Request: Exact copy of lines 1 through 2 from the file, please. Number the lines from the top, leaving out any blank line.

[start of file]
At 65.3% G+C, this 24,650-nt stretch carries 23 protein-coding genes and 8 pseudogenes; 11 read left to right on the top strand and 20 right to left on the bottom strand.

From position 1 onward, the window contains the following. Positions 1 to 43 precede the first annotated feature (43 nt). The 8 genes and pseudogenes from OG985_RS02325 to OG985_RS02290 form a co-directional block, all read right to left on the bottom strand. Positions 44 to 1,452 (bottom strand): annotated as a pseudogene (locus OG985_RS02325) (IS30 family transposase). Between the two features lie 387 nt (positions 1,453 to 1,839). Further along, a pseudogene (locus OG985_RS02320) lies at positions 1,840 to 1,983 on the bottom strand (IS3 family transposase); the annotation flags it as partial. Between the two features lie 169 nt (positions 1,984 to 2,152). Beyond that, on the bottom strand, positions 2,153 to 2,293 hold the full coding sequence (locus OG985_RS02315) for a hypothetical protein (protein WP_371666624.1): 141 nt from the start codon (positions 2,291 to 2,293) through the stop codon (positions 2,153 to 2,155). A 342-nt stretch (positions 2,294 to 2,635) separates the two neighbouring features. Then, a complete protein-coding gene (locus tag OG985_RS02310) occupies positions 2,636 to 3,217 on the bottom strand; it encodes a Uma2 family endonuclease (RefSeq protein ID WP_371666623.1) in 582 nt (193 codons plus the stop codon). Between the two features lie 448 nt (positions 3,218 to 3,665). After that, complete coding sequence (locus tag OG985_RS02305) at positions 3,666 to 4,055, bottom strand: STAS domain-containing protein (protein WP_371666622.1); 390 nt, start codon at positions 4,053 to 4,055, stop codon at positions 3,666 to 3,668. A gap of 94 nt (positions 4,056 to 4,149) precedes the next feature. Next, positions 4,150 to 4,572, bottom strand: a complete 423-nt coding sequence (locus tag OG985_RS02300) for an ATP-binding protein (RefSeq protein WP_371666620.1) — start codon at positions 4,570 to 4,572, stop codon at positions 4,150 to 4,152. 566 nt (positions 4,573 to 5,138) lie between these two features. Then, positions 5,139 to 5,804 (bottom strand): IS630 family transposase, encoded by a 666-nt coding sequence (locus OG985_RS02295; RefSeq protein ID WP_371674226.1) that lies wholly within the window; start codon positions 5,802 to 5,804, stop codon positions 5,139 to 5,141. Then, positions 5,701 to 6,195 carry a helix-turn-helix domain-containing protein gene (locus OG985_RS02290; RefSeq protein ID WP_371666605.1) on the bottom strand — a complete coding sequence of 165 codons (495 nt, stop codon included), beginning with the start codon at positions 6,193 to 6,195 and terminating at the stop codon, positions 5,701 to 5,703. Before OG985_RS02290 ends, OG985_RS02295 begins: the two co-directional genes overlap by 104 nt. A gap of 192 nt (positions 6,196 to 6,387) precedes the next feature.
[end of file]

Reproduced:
At 65.3% G+C, this 24,650-nt stretch carries 23 protein-coding genes and 8 pseudogenes; 11 read left to right on the top strand and 20 right to left on the bottom strand.

From position 1 onward, the window contains the following. Positions 1 to 43 precede the first annotated feature (43 nt). The 8 genes and pseudogenes from OG985_RS02325 to OG985_RS02290 form a co-directional block, all read right to left on the bottom strand. Positions 44 to 1,452 (bottom strand): annotated as a pseudogene (locus OG985_RS02325) (IS30 family transposase). Between the two features lie 387 nt (positions 1,453 to 1,839). Further along, a pseudogene (locus OG985_RS02320) lies at positions 1,840 to 1,983 on the bottom strand (IS3 family transposase); the annotation flags it as partial. Between the two features lie 169 nt (positions 1,984 to 2,152). Beyond that, on the bottom strand, positions 2,153 to 2,293 hold the full coding sequence (locus OG985_RS02315) for a hypothetical protein (protein WP_371666624.1): 141 nt from the start codon (positions 2,291 to 2,293) through the stop codon (positions 2,153 to 2,155). A 342-nt stretch (positions 2,294 to 2,635) separates the two neighbouring features. Then, a complete protein-coding gene (locus tag OG985_RS02310) occupies positions 2,636 to 3,217 on the bottom strand; it encodes a Uma2 family endonuclease (RefSeq protein ID WP_371666623.1) in 582 nt (193 codons plus the stop codon). Between the two features lie 448 nt (positions 3,218 to 3,665). After that, complete coding sequence (locus tag OG985_RS02305) at positions 3,666 to 4,055, bottom strand: STAS domain-containing protein (protein WP_371666622.1); 390 nt, start codon at positions 4,053 to 4,055, stop codon at positions 3,666 to 3,668. A gap of 94 nt (positions 4,056 to 4,149) precedes the next feature. Next, positions 4,150 to 4,572, bottom strand: a complete 423-nt coding sequence (locus tag OG985_RS02300) for an ATP-binding protein (RefSeq protein WP_371666620.1) — start codon at positions 4,570 to 4,572, stop codon at positions 4,150 to 4,152. 566 nt (positions 4,573 to 5,138) lie between these two features. Then, positions 5,139 to 5,804 (bottom strand): IS630 family transposase, encoded by a 666-nt coding sequence (locus OG985_RS02295; RefSeq protein ID WP_371674226.1) that lies wholly within the window; start codon positions 5,802 to 5,804, stop codon positions 5,139 to 5,141. Then, positions 5,701 to 6,195 carry a helix-turn-helix domain-containing protein gene (locus OG985_RS02290; RefSeq protein ID WP_371666605.1) on the bottom strand — a complete coding sequence of 165 codons (495 nt, stop codon included), beginning with the start codon at positions 6,193 to 6,195 and terminating at the stop codon, positions 5,701 to 5,703. Before OG985_RS02290 ends, OG985_RS02295 begins: the two co-directional genes overlap by 104 nt. A gap of 192 nt (positions 6,196 to 6,387) precedes the next feature.